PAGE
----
Analyst: Pay-TV operators to charge for bandwidth usage, but at what cost?

jimo

Woe unto Netflix (Nasdaq: NFLX) and, once again, the American consumer. With the streaming media company continuing to take a beating in the market (the stock closed at $64.53 Wednesday, down 4.5 percent), there's more bad news on the horizon, according to one Wall Street analyst.

Bernstein & Co.'s Craig Moffett predicts that pay-TV operators, looking to cash in on America's surging love affair with services like Netflix, Hulu and other bandwidth-dependent operations, may soon institute the oft-discussed, but seldom instituted, charges for bandwidth consumption.

Bernstein posited that Time Warner Cable (NYSE: TWC), Charter Communications (Nasdaq: CHTR) or Cox Communications is likely to be the first to pull the trigger. AT&T U-verse (NYSE: T) and Suddenlink Communications have had mixed results in their own trials at measuring usage, but they have decided to push forward with some, for now, pretty generous caps. Canadian cableco Rogers Communications has been successfully charging consumers for usage since 2008.

Moffett said the strong likelihood that operators eventually will start charging is among the reasons Apple (Nasdaq: AAPL) and Google (Nasdaq: GOOG) have been slow to pursue an online video business of their own.

 "You can't simply assume just because you can buy the content more cheaply, you can offer a product that's cheaper to the end user," he said.

Pay-TV operators have been steadily losing subscribers over the past several quarters, and Credit Suisse analyst Stefan Anninger this week wrote that pay-TV execs who've been blaming a struggling economy for increased cord cutting and cord shaving, as subscribers tighten their belt might be in for a bit of a shock as younger subscribers, especially those in the Echo Boomer generation, never subscribe to pay TV.

Calling those C-level execs "Pollyannaish" for not recognizing the generational shift to entertainment on the Internet, Anninger said young consumers " are growing up in an Internet-based video culture in which the mantras of 'why would I pay for TV?,' 'pay-TV is a rip-off' and, 'I can find that for free on the web' are getting louder."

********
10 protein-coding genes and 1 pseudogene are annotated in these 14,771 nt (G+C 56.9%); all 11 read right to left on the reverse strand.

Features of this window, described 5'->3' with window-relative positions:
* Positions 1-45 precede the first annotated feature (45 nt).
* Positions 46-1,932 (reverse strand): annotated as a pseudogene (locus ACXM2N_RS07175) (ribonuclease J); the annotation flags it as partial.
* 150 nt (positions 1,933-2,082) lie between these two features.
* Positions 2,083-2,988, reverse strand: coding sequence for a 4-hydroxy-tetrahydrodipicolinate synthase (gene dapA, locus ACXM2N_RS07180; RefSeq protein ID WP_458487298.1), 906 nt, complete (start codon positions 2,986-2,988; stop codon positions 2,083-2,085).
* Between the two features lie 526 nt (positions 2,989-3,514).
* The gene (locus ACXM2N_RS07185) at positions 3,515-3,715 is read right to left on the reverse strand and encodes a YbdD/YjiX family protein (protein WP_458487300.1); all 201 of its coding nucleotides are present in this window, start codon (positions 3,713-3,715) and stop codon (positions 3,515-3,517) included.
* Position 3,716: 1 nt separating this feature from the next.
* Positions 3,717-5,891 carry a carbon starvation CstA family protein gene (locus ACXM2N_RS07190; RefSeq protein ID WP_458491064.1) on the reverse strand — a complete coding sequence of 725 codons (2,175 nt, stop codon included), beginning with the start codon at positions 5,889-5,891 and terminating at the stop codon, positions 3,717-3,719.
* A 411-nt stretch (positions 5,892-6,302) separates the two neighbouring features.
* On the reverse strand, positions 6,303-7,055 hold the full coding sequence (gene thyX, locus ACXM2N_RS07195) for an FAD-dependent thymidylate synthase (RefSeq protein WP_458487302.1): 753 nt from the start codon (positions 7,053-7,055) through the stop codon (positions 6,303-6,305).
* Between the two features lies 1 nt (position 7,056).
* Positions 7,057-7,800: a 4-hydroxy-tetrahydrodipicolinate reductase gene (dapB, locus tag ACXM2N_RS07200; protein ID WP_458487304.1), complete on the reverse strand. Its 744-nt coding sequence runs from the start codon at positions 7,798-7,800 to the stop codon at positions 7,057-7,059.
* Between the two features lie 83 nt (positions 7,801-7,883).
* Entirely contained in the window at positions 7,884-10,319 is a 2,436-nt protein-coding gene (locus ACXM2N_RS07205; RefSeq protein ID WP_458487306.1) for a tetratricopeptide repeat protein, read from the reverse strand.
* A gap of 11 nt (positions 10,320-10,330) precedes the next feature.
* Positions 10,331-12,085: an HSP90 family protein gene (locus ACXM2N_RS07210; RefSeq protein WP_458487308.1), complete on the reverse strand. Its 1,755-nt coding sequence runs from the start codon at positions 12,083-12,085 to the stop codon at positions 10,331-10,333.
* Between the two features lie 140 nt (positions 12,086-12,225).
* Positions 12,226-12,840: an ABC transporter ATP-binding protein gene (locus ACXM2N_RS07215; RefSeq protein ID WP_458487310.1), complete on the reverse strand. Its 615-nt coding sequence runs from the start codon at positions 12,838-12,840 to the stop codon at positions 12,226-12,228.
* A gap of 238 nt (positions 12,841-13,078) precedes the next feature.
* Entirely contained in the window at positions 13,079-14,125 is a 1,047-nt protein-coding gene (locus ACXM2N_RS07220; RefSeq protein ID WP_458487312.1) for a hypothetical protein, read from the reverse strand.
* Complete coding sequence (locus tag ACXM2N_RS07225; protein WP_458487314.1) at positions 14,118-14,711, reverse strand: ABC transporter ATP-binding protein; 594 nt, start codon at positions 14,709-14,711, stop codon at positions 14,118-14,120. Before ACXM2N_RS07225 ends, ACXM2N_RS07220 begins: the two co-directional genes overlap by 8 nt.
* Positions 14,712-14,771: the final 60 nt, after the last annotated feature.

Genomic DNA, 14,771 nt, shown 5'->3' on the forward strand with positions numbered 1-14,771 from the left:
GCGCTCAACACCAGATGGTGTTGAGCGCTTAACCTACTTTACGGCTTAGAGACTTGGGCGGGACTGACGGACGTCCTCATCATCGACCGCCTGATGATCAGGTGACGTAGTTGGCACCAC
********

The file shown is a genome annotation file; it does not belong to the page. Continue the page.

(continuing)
"We fear that some of these consumers will find pay-TV far less relevant to their lives than do today's adults," he wrote.

TWC chief exec Glenn Brit hasn't shied from saying the cable company is moving rapidly away from its once-core business of pay-TV, and more aggressively toward a model that more closely resembles that of a traditional Internet service provider. The company has tried-and abandoned-efforts to charge for usage. Back in 2009 consumer complaints prompted the company to shelve that idea.

But Britt maintains that it eventually will happen.

Moffett says cable operators are seeing their video margins shrink as programming prices increase about 10 percent annually--they're about 60 percent right now. The broadband business, he said, carries gross margins of nearly 95 percent.

If you're counting beans, it's obvious that broadband has to be your new focus. But are operators really willing to once again go down the path of consistently raising prices for services?

Consumers haven't exactly staged a revolt, but they are becoming more savvy, as Verizon recently noted in a blog posting announcing a new initiative in the Washington, D.C. area to attract Echo Boomers to its FiOS services: "This young, mobile and tech-savvy group regard the Internet and TV as their primary source of entertainment and information," Verizon said. "Our campaign will weigh heavily on social media as we seek to reach these hip, young trendsetter who live for the moment, want a borderless lifestyle, enjoy technology and often spend more than half their day surfing the Web."

Usage caps? It's a great idea to drive revenue... and to drive away customers.--Jim

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